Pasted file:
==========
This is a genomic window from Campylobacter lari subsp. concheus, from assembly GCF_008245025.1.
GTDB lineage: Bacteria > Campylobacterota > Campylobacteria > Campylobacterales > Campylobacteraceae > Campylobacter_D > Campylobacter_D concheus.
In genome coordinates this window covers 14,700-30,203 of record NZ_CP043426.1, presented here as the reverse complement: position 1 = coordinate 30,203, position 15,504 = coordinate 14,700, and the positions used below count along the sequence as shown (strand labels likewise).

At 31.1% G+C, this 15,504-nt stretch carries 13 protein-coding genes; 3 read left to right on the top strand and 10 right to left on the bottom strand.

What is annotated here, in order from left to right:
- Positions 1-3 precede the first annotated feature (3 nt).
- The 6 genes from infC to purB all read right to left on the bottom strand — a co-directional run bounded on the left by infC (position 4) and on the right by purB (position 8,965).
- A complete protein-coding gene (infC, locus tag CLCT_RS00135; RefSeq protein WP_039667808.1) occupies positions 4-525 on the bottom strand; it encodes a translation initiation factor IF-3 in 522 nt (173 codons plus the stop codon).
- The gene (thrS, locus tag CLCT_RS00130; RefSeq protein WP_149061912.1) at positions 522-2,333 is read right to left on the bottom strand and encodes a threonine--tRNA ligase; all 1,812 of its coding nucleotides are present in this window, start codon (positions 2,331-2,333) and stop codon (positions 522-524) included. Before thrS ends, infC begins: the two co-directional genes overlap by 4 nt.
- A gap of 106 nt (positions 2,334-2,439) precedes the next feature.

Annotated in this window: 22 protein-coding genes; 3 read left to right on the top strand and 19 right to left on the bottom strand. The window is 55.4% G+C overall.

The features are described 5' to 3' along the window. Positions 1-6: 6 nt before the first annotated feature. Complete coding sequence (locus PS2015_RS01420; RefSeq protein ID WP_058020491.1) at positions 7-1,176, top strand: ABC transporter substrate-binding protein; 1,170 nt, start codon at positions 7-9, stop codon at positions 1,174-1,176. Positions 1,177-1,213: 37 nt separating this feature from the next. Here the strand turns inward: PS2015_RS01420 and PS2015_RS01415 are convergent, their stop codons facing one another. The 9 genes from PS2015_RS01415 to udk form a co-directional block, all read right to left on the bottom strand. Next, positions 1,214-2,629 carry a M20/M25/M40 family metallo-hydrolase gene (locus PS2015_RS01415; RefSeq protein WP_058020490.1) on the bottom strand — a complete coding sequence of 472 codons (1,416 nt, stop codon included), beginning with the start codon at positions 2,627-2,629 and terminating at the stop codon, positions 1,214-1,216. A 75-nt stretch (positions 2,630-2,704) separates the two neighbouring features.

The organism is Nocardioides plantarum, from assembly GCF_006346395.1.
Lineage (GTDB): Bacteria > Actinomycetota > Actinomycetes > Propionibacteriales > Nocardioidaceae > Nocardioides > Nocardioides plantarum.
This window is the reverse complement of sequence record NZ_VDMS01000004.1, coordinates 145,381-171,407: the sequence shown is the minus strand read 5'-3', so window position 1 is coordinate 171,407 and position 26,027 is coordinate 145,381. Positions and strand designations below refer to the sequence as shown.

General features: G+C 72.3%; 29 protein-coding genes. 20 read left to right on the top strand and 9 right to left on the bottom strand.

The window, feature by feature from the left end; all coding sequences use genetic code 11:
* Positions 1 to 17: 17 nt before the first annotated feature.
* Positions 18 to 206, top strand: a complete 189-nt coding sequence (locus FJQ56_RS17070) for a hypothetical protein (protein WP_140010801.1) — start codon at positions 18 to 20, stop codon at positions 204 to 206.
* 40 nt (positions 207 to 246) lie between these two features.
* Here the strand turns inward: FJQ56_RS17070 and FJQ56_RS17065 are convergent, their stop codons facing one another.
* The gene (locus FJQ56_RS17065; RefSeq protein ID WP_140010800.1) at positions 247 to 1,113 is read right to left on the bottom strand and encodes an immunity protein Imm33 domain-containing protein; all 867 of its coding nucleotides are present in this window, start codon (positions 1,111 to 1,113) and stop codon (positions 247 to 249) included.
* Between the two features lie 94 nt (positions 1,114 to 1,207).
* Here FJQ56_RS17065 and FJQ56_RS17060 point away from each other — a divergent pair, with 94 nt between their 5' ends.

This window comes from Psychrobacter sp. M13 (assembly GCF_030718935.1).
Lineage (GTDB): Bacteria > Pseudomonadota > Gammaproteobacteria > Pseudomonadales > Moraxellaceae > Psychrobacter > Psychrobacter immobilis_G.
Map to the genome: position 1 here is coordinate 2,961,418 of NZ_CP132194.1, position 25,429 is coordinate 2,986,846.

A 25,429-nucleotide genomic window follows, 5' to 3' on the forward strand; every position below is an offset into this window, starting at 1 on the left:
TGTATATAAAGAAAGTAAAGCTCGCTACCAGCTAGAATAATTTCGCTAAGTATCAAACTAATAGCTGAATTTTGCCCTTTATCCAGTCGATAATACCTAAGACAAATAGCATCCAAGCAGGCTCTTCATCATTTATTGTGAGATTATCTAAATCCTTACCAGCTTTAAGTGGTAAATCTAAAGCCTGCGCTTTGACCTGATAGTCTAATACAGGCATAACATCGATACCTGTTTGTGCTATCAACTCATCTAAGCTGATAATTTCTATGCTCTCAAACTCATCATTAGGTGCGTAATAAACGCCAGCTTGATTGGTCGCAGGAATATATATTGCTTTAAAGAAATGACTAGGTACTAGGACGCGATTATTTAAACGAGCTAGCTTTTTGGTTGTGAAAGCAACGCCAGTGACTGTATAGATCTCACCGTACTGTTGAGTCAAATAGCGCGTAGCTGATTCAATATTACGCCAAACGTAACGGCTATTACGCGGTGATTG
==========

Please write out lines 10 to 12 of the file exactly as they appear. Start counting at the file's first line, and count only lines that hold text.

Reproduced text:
- A gap of 106 nt (positions 2,334-2,439) precedes the next feature.

Annotated in this window: 22 protein-coding genes; 3 read left to right on the top strand and 19 right to left on the bottom strand. The window is 55.4% G+C overall.

The features are described 5' to 3' along the window. Positions 1-6: 6 nt before the first annotated feature. Complete coding sequence (locus PS2015_RS01420; RefSeq protein ID WP_058020491.1) at positions 7-1,176, top strand: ABC transporter substrate-binding protein; 1,170 nt, start codon at positions 7-9, stop codon at positions 1,174-1,176. Positions 1,177-1,213: 37 nt separating this feature from the next. Here the strand turns inward: PS2015_RS01420 and PS2015_RS01415 are convergent, their stop codons facing one another. The 9 genes from PS2015_RS01415 to udk form a co-directional block, all read right to left on the bottom strand. Next, positions 1,214-2,629 carry a M20/M25/M40 family metallo-hydrolase gene (locus PS2015_RS01415; RefSeq protein WP_058020490.1) on the bottom strand — a complete coding sequence of 472 codons (1,416 nt, stop codon included), beginning with the start codon at positions 2,627-2,629 and terminating at the stop codon, positions 1,214-1,216. A 75-nt stretch (positions 2,630-2,704) separates the two neighbouring features.